We know we've covered smoking a lot for the past few days, but we're sorry to say to smokers in the UK: if you thought the worst was over, you haven't seen anything yet.

Yesterday we reported that the average price of a 20-pack of cigarettes in the UK has now risen to £10.40 ($13.83) following a excise increase in Chancellor Phillip Hammond's Autumn Budget yesterday, the second tax hike in a year.

If you think it's bad now, the average pack of 20 cigarettes could eventually cost smokers up to a whopping £15 ($19.96). That is, if the government decides to go ahead with proposals made in an NHS-backed report in 2015.

Credit: PA

The proposals were put forward in Achieving world-class cancer outcomes: a strategy for England 2015-2020, a document drawn up by an Independent Cancer Taskforce in an attempt to drastically cut down cancer deaths.

As tobacco is the main cause of cancer in the UK, followed by obesity, you can see why health officials are gunning for your favourite habit. The report suggests that the huge price hike should be put in place by 2020.

Last year Cancer Research UK CEO and chairman of the Independent Cancer Taskforce Sir Harpal Kumar said that the proposals needed to be put into place as soon as possible. You may be breaking into a twenty at the offie before you know it.

"We're better informed than ever about how best to prevent, diagnose and treat [cancer], and how to deliver better patient experience and quality of life," Sir Harpal said. "What's needed now is action.

"We are a long way from where we should be. Our expectation is that the Government and NHS will now make the investments required and implement this strategy with commitment and speed."

Sir Harpal Kumar. Credit: PA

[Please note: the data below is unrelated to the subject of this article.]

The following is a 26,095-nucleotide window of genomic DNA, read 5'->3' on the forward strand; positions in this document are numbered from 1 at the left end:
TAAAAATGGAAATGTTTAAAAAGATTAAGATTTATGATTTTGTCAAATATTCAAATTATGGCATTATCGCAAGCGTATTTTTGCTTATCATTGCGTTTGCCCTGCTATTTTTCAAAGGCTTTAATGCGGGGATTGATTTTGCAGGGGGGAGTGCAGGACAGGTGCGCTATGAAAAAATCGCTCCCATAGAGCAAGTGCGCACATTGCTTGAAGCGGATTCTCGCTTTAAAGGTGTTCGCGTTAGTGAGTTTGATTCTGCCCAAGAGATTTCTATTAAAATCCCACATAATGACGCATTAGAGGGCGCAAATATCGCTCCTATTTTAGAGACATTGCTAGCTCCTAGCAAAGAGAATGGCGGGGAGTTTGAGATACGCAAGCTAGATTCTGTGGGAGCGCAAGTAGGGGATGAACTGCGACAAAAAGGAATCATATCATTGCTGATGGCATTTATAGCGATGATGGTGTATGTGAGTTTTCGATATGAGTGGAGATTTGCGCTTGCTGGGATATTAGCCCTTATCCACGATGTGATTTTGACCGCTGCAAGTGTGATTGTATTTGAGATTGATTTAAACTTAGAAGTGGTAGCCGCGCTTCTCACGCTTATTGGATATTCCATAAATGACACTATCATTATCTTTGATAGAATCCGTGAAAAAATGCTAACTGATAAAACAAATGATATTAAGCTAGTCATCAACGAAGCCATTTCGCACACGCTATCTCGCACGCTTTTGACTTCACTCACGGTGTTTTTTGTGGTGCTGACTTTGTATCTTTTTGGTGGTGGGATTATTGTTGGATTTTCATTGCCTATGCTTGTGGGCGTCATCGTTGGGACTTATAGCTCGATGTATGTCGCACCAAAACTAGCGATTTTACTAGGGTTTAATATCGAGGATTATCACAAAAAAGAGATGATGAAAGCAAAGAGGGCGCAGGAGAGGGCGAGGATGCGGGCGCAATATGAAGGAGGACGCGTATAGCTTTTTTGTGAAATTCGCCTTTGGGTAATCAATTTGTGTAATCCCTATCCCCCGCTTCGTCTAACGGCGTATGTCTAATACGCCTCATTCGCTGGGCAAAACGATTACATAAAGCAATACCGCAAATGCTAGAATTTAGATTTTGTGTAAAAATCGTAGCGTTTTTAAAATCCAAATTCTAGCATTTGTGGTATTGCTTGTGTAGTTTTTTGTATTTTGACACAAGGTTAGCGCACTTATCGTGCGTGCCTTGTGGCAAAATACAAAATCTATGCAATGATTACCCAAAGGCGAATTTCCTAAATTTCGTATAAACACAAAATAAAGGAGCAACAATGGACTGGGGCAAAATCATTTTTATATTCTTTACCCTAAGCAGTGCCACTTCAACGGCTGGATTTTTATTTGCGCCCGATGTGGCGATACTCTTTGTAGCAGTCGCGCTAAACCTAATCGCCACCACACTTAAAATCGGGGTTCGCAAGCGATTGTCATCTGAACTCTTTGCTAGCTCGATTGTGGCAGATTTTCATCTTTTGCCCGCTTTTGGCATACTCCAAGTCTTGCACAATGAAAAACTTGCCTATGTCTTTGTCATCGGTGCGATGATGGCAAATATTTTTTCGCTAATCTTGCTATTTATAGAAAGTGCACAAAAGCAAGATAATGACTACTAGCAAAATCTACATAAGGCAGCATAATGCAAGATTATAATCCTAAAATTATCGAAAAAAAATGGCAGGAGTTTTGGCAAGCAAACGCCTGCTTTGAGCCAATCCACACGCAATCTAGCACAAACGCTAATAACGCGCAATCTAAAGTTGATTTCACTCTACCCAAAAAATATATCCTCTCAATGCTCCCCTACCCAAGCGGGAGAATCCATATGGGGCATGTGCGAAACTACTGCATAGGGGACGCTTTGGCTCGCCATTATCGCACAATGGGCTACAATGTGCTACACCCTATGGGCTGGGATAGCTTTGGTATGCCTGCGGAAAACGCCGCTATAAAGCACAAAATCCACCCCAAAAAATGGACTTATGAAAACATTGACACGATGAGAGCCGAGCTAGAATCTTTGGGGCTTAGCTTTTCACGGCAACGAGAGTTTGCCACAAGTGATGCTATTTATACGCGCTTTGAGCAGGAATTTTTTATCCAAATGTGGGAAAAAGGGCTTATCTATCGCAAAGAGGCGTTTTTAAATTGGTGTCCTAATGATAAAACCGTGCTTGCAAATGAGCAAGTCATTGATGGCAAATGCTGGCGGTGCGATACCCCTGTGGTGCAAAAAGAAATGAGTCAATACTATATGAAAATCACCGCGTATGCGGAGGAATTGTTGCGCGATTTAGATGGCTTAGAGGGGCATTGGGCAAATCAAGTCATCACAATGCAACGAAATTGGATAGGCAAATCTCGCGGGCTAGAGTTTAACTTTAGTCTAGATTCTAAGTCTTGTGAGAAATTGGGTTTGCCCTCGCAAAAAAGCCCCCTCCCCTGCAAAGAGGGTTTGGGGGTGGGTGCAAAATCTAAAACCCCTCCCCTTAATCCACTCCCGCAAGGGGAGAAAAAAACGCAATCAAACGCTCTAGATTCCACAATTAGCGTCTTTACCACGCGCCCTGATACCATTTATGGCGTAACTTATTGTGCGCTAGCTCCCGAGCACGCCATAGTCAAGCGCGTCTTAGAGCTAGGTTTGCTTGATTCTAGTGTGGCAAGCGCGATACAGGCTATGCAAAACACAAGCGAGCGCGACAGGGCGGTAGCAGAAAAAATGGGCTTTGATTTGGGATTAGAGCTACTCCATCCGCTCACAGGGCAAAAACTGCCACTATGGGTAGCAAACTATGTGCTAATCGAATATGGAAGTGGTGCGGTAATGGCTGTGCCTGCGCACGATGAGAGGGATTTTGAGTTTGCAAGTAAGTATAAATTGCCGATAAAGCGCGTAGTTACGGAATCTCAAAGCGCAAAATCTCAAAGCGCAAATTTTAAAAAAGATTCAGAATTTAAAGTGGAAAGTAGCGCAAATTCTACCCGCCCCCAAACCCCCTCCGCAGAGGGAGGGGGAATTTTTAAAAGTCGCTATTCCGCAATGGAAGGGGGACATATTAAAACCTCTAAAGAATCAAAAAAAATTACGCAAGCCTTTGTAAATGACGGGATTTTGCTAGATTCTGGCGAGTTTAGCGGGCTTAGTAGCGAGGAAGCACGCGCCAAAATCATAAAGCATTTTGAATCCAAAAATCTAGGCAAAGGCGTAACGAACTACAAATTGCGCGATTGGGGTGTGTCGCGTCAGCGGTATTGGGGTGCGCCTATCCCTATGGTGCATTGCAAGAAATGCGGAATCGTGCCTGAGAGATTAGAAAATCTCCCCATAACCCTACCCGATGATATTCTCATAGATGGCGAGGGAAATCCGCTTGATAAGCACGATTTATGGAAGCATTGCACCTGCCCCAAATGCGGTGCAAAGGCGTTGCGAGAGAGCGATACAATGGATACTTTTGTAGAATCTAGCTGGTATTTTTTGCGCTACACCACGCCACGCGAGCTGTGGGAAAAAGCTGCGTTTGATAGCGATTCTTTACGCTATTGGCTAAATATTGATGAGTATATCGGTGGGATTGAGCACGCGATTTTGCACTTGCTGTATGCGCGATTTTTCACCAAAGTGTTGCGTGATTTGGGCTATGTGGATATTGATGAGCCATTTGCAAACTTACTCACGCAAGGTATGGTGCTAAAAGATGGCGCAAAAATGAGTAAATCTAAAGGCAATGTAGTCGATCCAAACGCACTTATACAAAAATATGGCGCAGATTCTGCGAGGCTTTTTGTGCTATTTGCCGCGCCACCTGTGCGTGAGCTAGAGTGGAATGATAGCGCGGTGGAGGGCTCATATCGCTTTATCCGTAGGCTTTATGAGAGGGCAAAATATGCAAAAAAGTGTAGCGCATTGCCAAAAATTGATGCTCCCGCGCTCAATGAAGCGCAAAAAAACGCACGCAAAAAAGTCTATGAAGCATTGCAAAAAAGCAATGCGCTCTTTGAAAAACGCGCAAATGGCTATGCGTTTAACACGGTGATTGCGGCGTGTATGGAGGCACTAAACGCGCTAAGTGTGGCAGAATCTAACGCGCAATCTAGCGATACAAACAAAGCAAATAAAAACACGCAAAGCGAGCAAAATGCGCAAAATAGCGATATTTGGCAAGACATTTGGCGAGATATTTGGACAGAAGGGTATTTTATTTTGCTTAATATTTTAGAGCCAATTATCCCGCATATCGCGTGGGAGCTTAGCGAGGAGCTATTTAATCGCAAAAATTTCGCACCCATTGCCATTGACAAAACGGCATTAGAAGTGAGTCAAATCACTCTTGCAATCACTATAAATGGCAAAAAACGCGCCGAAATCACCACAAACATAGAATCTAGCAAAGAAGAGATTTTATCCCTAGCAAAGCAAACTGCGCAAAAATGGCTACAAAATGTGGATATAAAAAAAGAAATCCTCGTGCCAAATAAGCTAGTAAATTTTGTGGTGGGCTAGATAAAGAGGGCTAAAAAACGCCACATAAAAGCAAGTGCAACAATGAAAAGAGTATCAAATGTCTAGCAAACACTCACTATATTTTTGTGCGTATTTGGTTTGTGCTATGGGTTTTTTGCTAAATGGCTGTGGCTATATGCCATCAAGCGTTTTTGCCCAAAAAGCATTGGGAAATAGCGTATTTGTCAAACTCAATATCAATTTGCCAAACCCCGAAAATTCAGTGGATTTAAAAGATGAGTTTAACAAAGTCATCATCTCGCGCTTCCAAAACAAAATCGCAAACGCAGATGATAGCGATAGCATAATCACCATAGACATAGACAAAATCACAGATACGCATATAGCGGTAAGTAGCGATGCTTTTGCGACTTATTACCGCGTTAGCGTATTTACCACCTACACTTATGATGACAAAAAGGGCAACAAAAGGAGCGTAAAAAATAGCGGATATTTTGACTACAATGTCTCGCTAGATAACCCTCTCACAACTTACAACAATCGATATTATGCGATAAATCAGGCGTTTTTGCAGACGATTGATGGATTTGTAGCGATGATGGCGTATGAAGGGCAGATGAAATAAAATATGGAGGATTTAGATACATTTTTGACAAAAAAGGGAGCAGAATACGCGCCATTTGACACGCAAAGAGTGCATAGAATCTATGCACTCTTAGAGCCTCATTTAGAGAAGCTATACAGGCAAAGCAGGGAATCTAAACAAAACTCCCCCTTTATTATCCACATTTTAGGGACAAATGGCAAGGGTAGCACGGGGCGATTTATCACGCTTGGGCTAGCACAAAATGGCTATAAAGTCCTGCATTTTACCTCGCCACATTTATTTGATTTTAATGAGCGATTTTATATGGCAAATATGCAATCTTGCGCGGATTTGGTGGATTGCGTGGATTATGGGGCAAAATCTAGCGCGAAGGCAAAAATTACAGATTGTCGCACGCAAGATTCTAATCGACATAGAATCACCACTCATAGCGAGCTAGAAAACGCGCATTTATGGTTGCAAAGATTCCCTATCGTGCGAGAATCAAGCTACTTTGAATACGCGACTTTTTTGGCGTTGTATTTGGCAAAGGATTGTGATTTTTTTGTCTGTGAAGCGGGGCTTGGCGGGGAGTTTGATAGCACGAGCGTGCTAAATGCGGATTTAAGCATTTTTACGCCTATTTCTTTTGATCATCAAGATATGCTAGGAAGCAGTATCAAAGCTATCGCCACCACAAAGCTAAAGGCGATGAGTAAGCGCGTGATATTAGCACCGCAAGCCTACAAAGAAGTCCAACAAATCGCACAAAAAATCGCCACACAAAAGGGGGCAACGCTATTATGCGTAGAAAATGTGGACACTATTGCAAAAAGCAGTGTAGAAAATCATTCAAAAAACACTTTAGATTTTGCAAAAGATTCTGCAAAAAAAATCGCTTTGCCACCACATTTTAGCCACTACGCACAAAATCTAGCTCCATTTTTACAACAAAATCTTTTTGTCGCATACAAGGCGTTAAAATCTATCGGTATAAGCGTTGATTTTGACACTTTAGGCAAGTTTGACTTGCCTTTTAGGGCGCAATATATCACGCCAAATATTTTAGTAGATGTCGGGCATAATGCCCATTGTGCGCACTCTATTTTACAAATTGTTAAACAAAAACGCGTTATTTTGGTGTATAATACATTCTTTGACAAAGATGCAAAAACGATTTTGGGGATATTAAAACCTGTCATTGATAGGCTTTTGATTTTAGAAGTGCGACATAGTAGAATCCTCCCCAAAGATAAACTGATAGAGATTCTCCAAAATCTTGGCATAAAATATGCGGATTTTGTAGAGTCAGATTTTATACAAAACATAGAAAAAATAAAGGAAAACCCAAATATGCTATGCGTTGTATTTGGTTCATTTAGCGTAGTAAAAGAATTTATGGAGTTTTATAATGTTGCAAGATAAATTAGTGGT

NHS England's CEO Simon Stevens supported the report, saying: "The NHS will be backing this ground-breaking route map for prevention, earlier diagnosis, modern treatments and compassionate care."

While increasing the price of your ciggies obviously has the support of health bodies, crucially, it has government backing too. Health secretary Jeremy Hunt said he'd support the taskforce's report to help make the NHS 'the best in the world at cancer care'.

"I would like to thank Harpal Kumar and the Taskforce for their excellent recommendations, especially the focus on early diagnosis and how the NHS can be better at supporting people to live with and beyond cancer," Hunt said.

Sure, the government has bigger distractions at the moment, but they may well stick with this £15 target. In the circumstances it might be worth looking at a cheaper habit to take up by 2020. Like crying.

Source: Daily Express

Featured Image Credit: PA

Chris Ogden

Chris Ogden is a journalist at LADbible. He graduated from the University of East Anglia with degrees in English Literature and Creative Writing before completing his NCTJ Diploma in Multimedia Journalism. Chris has previously written for the independent culture magazine The Skinny, among other publications.

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